So many shops, so little time…. That was my lament on a recent cruise of the Baltic Sea. Some women buy shoes, but it’s pretty, exotic trinkets from foreign places that catch my eye. A cruise of the Baltic Sea promised to introduce me to a whole new group of souvenirs.
Of course, I was there for more than shopping. After the fall of Soviet communism, St. Petersburg, Russia opened to cruise ships and quickly became one of the hottest destinations for summer cruises. It’s a convenient, if not indepth, way to get an introduction to this city, which for so long was shrouded in the mystery of inaccessibility.
In Your Bucket Because..
- Medieval Baltic royalty had a taste for amber, and so do you.
- It’s a great place to mix history with your shopping.
- Good for cruise lovers and shoppers looking for sophisticated design.
I signed on for an 11-day cruise on Holland America’s Eurodam, a 2000-passenger cruise ship that spends much of its summer in the Baltic. Starting in Dover, England, the ship called at Kiel, Germany; Tallinn, Estonia; St, Petersburg, Russia; Helsinki, Finland; Stockholm, Sweden: and Copenhagen, Denmark. And – after the palaces, the waterway tours, the churches, the old towns, the art museums (including the incomparable Hermitage) — I went shopping.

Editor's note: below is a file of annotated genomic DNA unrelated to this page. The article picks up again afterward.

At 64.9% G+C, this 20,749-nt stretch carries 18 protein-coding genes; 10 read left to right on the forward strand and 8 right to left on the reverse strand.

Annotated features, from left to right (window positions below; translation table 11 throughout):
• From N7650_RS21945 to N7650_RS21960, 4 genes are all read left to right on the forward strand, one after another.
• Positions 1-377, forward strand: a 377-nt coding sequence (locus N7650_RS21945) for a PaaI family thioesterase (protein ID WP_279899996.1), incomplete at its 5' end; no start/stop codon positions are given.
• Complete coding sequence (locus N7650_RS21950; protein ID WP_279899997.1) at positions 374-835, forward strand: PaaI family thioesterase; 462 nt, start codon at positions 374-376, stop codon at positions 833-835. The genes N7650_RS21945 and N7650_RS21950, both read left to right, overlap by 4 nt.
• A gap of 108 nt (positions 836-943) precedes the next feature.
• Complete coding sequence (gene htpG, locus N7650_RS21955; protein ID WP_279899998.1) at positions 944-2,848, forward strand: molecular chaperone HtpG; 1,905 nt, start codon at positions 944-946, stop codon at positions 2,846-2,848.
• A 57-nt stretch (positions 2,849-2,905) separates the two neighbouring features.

Souvenir Shopping in Tallinn, Estonia
Tallinn’s Old Town gets the gold star for walking tour shoppability. It’s a quick hop from the port, and within the walls of the old Hanseatic city, everything is walking distance from everything else. The old town is a UNESCO site, and during cruise season it’s given over to tourists, with open-air cafes and restaurants spilling into the main square (Try Old Hansa for lunch; it serves only food that would have been available in Tallinn in medieval times.)
Tallinn also has the best souvenir shopping of all the ports: Lots of variety, lots of shops, and relatively low prices compared with the rest of the Baltic. I bought my personal favorite souvenir, perhaps of all time, here: a cast-iron door knocker that fits perfectly on the door of my house, which happens to be in the design of a Scandinavian chalet. But for more typical souvenirs, look for:
- Amber. Amber is everywhere, in colors from green to claret. As you’ll see throughout the Baltic and Scandinavia, amber is one of the most popular souvenirs. Made from fossilized tree resin, Baltic amber can contain interesting occlusions, even million-year old insects (think Jurassic Park). It comes in colors ranging from green to claret, with the most common an autumnal orange.
- Woolen clothing. There’s plenty of offer for adults, but there’s an especially wide selection of children’s hats, gloves, and sweaters
- Russian Souvenirs. Estonia was annexed by the Soviet Union during the Communist era, and some evidence lingers on, including the antique icons, nesting dolls, and lacquer boxes available in Tallinn shops.
- Handmade glass decorative items. There are a number of craft shops in the Old Town where you can watch artisans at work.
Souvenirs in St. Petersburg, Russia